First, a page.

Skip to main content

Mississippi College Nursing Student Tewana Johnson Receives Honor

Mississippi College nursing student Tewana Johnson joins her daughter, Taylar Rai, 8, for a picture on the Clinton campus.

As a teen, Tewana Johnson was badly injured in a car accident. Thanks to medical professionals, the 14-year-old recovered from a broken left leg and learned to walk again.

The comeback from a painful injury inspired Johnson to become a nurse. The 36-year-old Bolton resident is well on her way to receive her nursing degree at Mississippi College in December 2018.

For her academic accomplishments and desire to succeed in the profession, the MC student earned a major honor from the Mississippi Nurses Foundation. Tewana received the Award of HOPE Book Scholarship. HOPE stands for Helping Other People Excel.

The foundation award is named in memory of Earlene “Bobbie” Bradley and Allie Mae Fletcher, who both did much in their hometowns of Kosciusko and remained devoted to their families. The award comes with a $250 scholarship.

Tewana penned an essay detailing her decision to become a nurse following the car mishap more than two decades ago. Now her daughter, Taylar Rai Johnson, 8, a student at Clinton Christian Academy, wants to become a nurse, too.

Recovering from her broken leg, Tewana recalls how compassionate Mississippi nurses were amid her day to day struggles. “They had a willingness to help me walk again.” As a teenager full of energy, hope and promise, she had to undergo months of physical therapy.

The Hinds County resident is presently enrolled in her second semester at the Mississippi College School of Nursing. She earned her bachelor’s degree at MC in kinesiology in 2004. Tewana is a 1999 Clinton High School graduate.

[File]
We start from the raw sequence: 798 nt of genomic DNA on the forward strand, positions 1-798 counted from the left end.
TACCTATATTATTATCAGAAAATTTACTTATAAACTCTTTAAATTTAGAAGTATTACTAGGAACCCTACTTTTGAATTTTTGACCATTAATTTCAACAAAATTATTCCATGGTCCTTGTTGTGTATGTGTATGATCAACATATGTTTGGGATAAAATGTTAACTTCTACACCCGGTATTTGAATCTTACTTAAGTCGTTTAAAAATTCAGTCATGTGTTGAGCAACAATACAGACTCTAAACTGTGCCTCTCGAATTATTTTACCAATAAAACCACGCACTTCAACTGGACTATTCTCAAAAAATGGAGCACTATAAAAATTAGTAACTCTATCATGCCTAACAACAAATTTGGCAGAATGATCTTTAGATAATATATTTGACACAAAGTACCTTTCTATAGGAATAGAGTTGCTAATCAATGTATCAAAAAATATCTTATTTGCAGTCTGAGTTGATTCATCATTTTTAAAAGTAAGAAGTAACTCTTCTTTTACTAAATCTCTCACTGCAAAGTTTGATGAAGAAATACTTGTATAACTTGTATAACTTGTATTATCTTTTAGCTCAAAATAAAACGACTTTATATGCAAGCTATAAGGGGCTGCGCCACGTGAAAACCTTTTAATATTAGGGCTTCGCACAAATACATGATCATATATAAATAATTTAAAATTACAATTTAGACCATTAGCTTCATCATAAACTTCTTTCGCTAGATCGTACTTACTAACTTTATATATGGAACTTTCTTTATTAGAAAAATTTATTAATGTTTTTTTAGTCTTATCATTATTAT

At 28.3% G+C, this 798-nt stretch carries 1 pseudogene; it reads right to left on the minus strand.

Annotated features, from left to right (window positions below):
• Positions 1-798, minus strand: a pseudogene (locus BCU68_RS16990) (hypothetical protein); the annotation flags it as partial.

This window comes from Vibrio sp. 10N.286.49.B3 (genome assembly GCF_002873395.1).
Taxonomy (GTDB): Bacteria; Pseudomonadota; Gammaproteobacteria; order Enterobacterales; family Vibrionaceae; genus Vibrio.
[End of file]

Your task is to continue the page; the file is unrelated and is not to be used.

Getting the Mississippi Nurses Foundation scholarship helped pay for her books this semester on the Clinton campus.

Tewana stayed pretty persistent about her hopes of entering the nursing field despite a series of disappointments. The MC student tried to get into nursing school for six years before she was finally accepted.

She’s evidently been called into the right profession in America’s poorest state.

“I have always had a passion for taking care of people,” Johnson said. “My mother and I took care of my great-grandfather for five years until his death at 99 years of age.”

Prayer also helped guide her career path. “I am a firm believer that if you are close to God and pray to God to give you an answer, He will in His own time.”

Her career goal is to work in a rural area where nurses are needed the most.

After getting her Mississippi College nursing degree, she wants to work for a couple of years and then continue her studies. She dreams of earning her degree as a nurse anesthetist and go to work in a small town. “I know how undeserving these types of communities can be because I grew up there.”

MC School of Nursing Dean Kimberly Sharp joins other leaders at the Baptist-affiliated university applauding Tewana Johnson’s achievements.